Plus, when destroyed by battle or card effect, Mistar Boy adds to hand a water monster from your graveyard. This can even put himself back into the extra deck, but usually helps recover a Slime or Frog.
5. Fire Hand/Ice Hand
Here are two more great cards to apply your turn's normal summon/set to. Both Hands have mediocre stats, but when destroyed and sent to your graveyard, they destroy a card on the field (Fire Hand hits a monster, Ice a spell/trap), then summon the other Hand from your deck! This isn't once-per-turn either, so you can exploit it multiple times in the same round.
You can even suicide-run by purposefully attacking stronger monsters to repeatedly trigger their effects. And since Ice Hand is a water monster with less than 1500 ATK, you can recover it with…
Simple advantage at its finest, Salvage returns two water monsters with 1500 or less ATK from your graveyard to your hand. Sadly, Paleozoics don't count as monsters in the graveyard, so you won't be able to recover them, but this quickly returns your Penguins, Slimes, and Frogs. You can even use more than one in a single turn (if your GY has enough components).
3. Aquarium Stage
Stage works best with the Aquaactress archetype since it makes their monsters unaffected by opposing monster effects, but it's honestly a great fit for any aqua deck. First and foremost, it prevents your water monsters from being destroyed in battle by non-waters, drastically fortifying the weak stats of most waters.
This usually paints a big target on Stage, but even if it's destroyed and sent to your graveyard, you get to special summon an aqua monster from your GY (though you can't summon non-aqua for the rest of that turn), further protecting your field.
2. Toadally Awesome
Paleozoics have some rank-two xyz monsters to utilize, but honestly, you'll often just want the accurately-named Toadally Awesome, who needs two level two aquas as material.
His ATK is only decent at 2200, but during either standby phase, he can detach a material to summon a Frog from deck. Even better, he can send an aqua monster from your hand or field to the graveyard to negate and destroy the activation of an opponent's card, then set it to your field!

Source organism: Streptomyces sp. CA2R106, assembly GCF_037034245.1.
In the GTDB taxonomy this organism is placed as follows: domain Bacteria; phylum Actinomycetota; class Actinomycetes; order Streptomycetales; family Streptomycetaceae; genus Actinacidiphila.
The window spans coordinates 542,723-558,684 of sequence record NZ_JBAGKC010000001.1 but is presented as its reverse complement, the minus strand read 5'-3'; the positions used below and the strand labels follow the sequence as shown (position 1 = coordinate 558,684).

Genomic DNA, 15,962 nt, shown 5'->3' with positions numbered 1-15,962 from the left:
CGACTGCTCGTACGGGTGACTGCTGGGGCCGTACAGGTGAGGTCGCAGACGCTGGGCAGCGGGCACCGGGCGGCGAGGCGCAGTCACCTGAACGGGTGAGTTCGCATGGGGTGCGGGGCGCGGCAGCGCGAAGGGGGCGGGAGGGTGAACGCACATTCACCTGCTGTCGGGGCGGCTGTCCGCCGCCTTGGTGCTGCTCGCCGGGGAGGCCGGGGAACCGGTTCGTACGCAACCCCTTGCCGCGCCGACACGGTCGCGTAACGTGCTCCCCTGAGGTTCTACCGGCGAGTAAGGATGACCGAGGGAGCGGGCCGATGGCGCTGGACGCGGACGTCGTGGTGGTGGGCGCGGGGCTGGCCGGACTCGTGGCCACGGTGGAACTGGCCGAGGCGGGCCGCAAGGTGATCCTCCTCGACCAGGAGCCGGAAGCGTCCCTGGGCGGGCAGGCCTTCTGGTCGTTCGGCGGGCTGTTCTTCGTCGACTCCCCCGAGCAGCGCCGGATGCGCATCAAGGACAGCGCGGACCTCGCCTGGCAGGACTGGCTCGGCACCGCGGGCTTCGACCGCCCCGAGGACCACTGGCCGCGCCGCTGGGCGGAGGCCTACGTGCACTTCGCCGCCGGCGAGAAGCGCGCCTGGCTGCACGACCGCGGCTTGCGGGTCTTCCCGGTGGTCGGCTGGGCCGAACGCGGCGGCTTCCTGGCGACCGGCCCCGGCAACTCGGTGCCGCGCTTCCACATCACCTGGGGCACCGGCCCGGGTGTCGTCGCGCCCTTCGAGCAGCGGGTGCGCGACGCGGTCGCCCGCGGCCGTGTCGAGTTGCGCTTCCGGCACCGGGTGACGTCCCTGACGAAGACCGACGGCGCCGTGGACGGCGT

This makes it much harder for opponents to combo, and as a final bonus, Toadally recovers a water monster from your graveyard when sent to it.
1. Pot of Extravagance
You'll notice most of today's advantage engines come from graveyard recursion or finding specific cards from deck to hand, not drawing—which mitigates the downside of Pot of Extravagance. It banishes 3 or 6 random face-down cards from your extra deck and prevents you from drawing for the rest of the turn, but draws 1 card for each 3 you banished.
So, pick 6 cards to net a solid +1 hand size, and be sure to run multiple copies of key extra deck cards to ensure you maintain access to them.
Card Advantage for Paleozoics
Since this archetype goes for a slow win rather an a turn-one explosion, you might consider Ledge of Ledgerdemain, which adds three cards to your hand in three turns, or White Elephant's Gift, which sacrifices a non-effect monster (like a revived Paleozoic) to draw twice.
With those cards plus Flawless Perfection and Paleozoic Pikia, the archetype can win via sheer card advantage, but for now, vote for your favorite support, and I'll see you at our next YGO countdown!
© 2021 Jeremy Gill